This post is not at all to make young women who are not virgins feel badly. I am not a virgin myself, obviously. I've even been married twice, which is slightly mind-boggling to a trad Catholic, but there you go. From the start, B.A. knew perfectly well that I had married at 25, got a divorce, got an annulment, and all that stuff, and he didn't care. He fell in love with me anyway.
Occasionally I make a reference to my first wedding to make super-trad friends shriek with horror, and I have super-trad aquaintances who would find this in the worst of taste, but I myself am pretty sanguine about it. I dealt with all bad stuff in the confessional and therapy and in the fullness of time healed and moved on.
I've also written about the problems of obsessing about purity (see "Pure" in my book). And before I married the first time, when I was a virgin (with beautiful, radiant skin, too--sigh!), I worried about purity an awful lot. Probably I should have worried more about being a kinder, more prudent person. And, really, I shouldn't have been snogging boyfriends--not because it was perhaps sometimes impure to do so*, but because it made it so much worse for them and me when we broke up.
It occurs to me that there are many very innocent young girls who think, in their innocence, that they are sexually impure. It is good to be humble, but it is not good to dwell on one's sinfulness (real or imagined) so much that it leads to despair. When I was a virgin, I thought I was almost entirely corrupt, jaded, and knowledgeable about the facts of life. In hindsight, I knew and had done almost nothing.
One of the blessings of a good confessor is that he will convince a virgin--if she has ears to hear--that the sinful thing she did doesn't matter any more, now that she is sorry and has confessed it. Of course she should leave off such sinful silliness, but she should not mope and feel ruined. If she does, she must pray for the grace to accept God's forgiving love.
Actually having sex--not just kissing--has important psychological ramifications. It is a crossing of a sexual Rubicon and actually matters. I know perfectly well that there are those who say that this is only a social construct and are doing their damnedest to change six thousand years of human nature about this, but as a matter of fact, it matters psychologically quite a lot. And that, after God's injunction, is why you should wait for a man who has given you himself and his whole life in marriage.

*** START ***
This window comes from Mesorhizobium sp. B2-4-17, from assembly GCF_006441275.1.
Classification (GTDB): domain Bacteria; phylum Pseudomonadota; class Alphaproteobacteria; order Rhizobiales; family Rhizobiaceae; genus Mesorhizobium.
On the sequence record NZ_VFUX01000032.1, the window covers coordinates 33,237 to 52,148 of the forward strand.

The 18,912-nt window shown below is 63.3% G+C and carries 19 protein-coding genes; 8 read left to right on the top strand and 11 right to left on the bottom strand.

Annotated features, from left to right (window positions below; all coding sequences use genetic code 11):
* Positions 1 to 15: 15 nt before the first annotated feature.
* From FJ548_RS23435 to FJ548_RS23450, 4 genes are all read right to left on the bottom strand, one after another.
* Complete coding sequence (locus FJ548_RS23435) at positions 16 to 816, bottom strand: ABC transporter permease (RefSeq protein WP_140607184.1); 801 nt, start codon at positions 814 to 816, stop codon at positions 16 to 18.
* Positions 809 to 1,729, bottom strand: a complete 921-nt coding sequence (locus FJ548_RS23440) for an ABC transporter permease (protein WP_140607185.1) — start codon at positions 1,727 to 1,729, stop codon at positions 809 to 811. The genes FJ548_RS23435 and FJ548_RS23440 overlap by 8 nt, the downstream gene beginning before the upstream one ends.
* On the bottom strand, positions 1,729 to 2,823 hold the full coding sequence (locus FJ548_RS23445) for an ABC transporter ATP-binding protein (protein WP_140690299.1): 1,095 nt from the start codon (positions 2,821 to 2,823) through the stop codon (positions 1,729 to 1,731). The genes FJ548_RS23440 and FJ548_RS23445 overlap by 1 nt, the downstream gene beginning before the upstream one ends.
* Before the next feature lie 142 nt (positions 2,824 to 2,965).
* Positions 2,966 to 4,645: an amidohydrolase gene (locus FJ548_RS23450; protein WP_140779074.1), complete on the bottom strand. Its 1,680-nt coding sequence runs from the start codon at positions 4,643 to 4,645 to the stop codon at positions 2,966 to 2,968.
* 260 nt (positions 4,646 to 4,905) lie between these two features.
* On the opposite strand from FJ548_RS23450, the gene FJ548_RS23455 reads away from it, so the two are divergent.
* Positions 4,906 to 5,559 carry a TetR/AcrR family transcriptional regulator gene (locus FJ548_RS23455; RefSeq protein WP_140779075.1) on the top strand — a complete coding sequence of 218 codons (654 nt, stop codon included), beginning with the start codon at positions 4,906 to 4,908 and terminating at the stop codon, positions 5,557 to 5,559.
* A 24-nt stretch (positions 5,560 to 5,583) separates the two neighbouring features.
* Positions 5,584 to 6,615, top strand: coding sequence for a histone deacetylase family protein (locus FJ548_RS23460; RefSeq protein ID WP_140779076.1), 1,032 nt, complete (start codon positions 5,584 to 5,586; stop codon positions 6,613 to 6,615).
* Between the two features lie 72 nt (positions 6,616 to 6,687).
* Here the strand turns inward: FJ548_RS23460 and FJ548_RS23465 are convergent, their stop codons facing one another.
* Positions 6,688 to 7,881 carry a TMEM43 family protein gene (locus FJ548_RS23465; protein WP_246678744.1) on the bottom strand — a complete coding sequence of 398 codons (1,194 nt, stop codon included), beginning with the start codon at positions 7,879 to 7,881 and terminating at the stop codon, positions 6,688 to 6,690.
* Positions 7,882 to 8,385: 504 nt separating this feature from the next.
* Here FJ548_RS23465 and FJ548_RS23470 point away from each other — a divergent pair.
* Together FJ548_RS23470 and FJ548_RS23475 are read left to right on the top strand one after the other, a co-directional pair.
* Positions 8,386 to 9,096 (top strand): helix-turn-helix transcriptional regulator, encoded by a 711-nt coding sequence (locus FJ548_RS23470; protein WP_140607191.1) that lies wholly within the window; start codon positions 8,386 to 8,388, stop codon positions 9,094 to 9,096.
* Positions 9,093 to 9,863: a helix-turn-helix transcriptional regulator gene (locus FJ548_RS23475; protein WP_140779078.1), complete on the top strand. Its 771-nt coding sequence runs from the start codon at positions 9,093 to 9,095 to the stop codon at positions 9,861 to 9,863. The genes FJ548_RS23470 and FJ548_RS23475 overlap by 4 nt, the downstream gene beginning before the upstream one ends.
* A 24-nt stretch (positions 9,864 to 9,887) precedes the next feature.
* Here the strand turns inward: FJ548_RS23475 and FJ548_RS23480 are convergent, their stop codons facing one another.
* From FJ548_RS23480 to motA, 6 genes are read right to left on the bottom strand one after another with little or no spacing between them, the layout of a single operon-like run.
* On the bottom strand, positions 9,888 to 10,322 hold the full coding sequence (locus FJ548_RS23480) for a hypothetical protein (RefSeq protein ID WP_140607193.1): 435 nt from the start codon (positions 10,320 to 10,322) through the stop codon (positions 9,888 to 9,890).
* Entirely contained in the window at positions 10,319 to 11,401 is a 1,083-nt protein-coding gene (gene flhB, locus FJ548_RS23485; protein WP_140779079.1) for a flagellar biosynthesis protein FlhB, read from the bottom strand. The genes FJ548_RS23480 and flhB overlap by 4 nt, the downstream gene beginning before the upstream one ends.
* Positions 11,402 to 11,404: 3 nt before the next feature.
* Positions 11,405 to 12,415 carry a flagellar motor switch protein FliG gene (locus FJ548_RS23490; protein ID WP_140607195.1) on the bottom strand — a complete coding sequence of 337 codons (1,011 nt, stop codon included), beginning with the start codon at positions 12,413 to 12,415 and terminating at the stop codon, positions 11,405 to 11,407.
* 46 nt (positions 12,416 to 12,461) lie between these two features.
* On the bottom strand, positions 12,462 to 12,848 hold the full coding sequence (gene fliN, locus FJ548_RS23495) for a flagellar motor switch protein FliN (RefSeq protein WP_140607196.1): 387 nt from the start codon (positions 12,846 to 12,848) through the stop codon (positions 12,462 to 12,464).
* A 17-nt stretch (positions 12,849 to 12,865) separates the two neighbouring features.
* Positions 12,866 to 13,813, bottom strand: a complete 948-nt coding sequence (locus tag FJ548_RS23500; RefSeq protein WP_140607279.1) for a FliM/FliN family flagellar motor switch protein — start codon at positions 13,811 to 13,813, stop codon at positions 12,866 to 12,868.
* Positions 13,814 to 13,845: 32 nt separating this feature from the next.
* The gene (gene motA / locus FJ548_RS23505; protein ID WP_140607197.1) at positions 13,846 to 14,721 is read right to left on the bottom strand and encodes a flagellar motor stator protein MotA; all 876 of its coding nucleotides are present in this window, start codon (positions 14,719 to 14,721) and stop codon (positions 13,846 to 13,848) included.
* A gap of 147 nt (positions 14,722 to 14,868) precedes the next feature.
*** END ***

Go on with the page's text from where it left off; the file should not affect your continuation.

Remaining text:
I feel, probably like many, many, many traditional married Christian ladies through the centuries, protective of young virgin girls and women. You are so vulnerable, and so many people wish to prey upon you--not just immoral or weak men, but bitter women who resent their own mistakes and/or your happiness and peace. We old trad married ladies, on the other hand, often get maternal and wring our hands a bit. "Take care," we cry, fearing embarrassment or rejection. "Take care!"
As a Single, divorced and annulled woman, I felt even more protective of non-virgins like me confronting those elements of conservative Catholic male society who were obsessed with marrying virgins. And whenever I heard of someone telling a woman practising "secondary virginity" that this didn't count at all, and she should stop giving herself airs and just come across with the goods, I hit the roof.
However, I seem to be moving psychologically from sisterhood to motherhood**. Maybe I should try to remain in the middle, in auntiehood, where I can balance my championship of young virgins on the one hand and of Single non-virgins on the other. You are all so precious in God's sight.
*At the time I was confused on this issue. And then at the age of 36 or so, I was amazed when I heard a Theology of the Body speaker admit that his answer to "HFCYG?" was "no prolonged kissing." And now I am more of his mind, and yes, I know how hard that is.
**This does not mean I am pregnant. Don't phone, family! (One family member just did.)